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Riek ready to make debut for MSU men


Danny P Smith



STARKVILLE -- John Riek''s heavy accent can make him a little difficult to understand. 


But Mississippi State''s 7-foot-1 freshman center from Khartoum, Sudan, hopes his play on the basketball court tonight speaks clearly. 


Riek has completed an NCAA-mandated nine-game suspension and will be available for the first time when the Bulldogs play host to Wright State at 6 p.m. (ESPN2). 


"I''ll just be glad to be with the team," Riek said. "It was tough for me to have to stay on campus while the team was traveling. I''ll be excited to play again." 


It has been more than a year since Riek has participated in a competitive basketball after hurting his knee and having surgery in July 2008. Before signing with MSU, he spent the year rehabilitating at IMG Academy in Bradenton, Fla. 


The Bulldogs (7-2) don''t plan to use Riek for significant minutes. MSU coach Rick Stansbury said Riek will provide rest for senior Jarvis Varnado in the post. 


Riek said Stansbury hasn''t indicated how much playing time he''ll have. 


"We don''t talk about that," Riek said. "I just know I''ll play. That''s about all I know." 


Stansbury likes having another post player available, but said everything has been an adjustment for Riek and plans to bring him along slowly. 


"He''s never been through any of this," Stansbury said. "He''s had no playing experience and no practice experience. Since he first hurt (the knee), he''s had to learn to go to practice and talk about things he''s never heard." 


For Riek, something as simple as a ball screen in practice can be a difficult concept to grasp, and Stansbury said that has been a challenge. 


Stansbury and his staff know they must have patience as Riek learns. Now that he''s eligible to travel and to do everything with the Bulldogs, they believe Riek will be worth it in the long run. 


"He hasn''t gotten the reps you would want a guy to have," Stansbury said. "Hopefully now we have time and we can build on this a little bit. 


"If you simplify it enough for him, he''s going to give you everything he''s got. Whatever it is, he''s going to do it 100 percent once he understands it."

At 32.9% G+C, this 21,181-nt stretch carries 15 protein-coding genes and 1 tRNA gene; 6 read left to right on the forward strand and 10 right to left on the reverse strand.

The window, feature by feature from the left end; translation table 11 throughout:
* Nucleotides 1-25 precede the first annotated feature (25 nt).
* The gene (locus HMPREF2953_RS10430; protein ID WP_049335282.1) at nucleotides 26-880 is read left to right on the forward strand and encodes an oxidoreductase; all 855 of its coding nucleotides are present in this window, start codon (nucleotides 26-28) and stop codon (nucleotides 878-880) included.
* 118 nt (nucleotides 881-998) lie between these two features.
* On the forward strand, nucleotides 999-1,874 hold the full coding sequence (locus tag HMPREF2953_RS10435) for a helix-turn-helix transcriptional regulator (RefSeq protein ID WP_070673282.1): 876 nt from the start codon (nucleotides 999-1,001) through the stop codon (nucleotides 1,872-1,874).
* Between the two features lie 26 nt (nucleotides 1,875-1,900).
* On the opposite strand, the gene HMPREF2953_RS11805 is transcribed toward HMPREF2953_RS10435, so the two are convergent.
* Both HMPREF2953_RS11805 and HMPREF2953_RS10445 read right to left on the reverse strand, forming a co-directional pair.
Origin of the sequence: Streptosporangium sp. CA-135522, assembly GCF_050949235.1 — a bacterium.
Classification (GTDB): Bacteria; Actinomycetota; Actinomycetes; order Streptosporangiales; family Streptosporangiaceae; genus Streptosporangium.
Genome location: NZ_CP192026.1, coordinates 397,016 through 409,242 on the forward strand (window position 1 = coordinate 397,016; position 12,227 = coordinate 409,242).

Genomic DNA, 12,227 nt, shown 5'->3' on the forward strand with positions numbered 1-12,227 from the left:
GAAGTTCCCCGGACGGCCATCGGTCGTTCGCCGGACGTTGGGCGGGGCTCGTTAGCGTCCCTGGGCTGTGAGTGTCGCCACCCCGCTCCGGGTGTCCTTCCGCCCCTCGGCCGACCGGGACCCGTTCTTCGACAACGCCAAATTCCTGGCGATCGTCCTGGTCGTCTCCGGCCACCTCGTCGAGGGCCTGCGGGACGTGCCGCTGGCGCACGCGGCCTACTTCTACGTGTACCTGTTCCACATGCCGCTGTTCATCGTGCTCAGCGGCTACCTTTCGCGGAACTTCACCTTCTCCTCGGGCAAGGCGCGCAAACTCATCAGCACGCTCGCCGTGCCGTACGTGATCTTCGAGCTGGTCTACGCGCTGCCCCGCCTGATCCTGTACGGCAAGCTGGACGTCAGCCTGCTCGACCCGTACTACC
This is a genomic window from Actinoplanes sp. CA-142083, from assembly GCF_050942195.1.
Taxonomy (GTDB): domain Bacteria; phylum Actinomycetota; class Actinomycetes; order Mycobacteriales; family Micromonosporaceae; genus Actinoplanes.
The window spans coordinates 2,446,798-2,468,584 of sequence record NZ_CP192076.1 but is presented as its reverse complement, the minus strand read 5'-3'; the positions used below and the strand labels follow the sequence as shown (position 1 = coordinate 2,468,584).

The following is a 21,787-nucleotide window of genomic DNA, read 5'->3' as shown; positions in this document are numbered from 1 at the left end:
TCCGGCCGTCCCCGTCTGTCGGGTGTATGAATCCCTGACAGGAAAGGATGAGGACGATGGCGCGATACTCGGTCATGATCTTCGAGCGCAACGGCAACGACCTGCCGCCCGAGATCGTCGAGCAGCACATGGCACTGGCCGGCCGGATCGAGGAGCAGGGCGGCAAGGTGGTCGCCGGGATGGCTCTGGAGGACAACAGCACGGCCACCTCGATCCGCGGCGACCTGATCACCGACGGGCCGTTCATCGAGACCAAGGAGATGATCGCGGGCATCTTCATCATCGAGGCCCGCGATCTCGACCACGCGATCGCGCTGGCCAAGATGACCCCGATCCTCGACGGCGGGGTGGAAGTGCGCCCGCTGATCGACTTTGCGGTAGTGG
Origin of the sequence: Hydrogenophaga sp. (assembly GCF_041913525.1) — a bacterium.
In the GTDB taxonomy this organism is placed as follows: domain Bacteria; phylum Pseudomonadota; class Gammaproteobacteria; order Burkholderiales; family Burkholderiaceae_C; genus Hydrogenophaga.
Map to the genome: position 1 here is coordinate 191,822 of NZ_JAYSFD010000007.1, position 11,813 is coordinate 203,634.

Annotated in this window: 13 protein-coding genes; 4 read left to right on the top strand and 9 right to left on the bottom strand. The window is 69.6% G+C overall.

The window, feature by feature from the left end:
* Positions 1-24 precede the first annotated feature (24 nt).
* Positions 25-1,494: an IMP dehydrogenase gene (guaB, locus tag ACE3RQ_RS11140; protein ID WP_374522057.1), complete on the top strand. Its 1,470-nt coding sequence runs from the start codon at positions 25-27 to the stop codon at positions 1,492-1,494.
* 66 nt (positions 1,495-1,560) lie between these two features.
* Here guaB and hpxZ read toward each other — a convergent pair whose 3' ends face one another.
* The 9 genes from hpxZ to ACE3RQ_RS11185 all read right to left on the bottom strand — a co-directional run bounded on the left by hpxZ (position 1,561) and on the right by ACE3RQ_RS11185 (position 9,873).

Riek used the time he couldn''t travel with the team to adjust to campus life. He thanked the students who took the time to say hello and to make him feel at home. 


Stansbury is amazed at how well Riek has overcome the language barrier and transitioned from basketball to classes. 


"He''s handled it better than most of us would have handled it," Stansbury said. "He''s already shown he can adjust to a change. 


MSU junior Phil Turner said people shouldn''t allow Riek''s "strong and silent" routine to fool them. 


"He''s one of those guys you have to watch," Turner said. "He can be funny. He understands what guys are saying to him, but it''s just part of his personality. He''s adapting well." 


Stansbury said it won''t be fair to expect Riek to have much of an impact against Wright State. 


The Raiders (6-3) don''t have what Stansbury calls "a traditional center," with 6-7 and 6-9 players who can shoot 3-pointers. 


"(Wright State) spreads you out and the (center) steps out and shoots threes," Stansbury said. "That style makes them difficult to defend. We''ll see as the game goes on, but there are enough adjustments (for Riek) with a traditional post guy than to play a team that''s non-traditional with a (center) who steps out and shoots threes with side screens and slips. 


"John''s a great kid and has had some discipline in his life. This is all meaningful to him, but we''ve got to see what the speed of the game does to him when he gets in there, (when he) starts having to think a little bit, and (when he) starts having to do things at a different pace."



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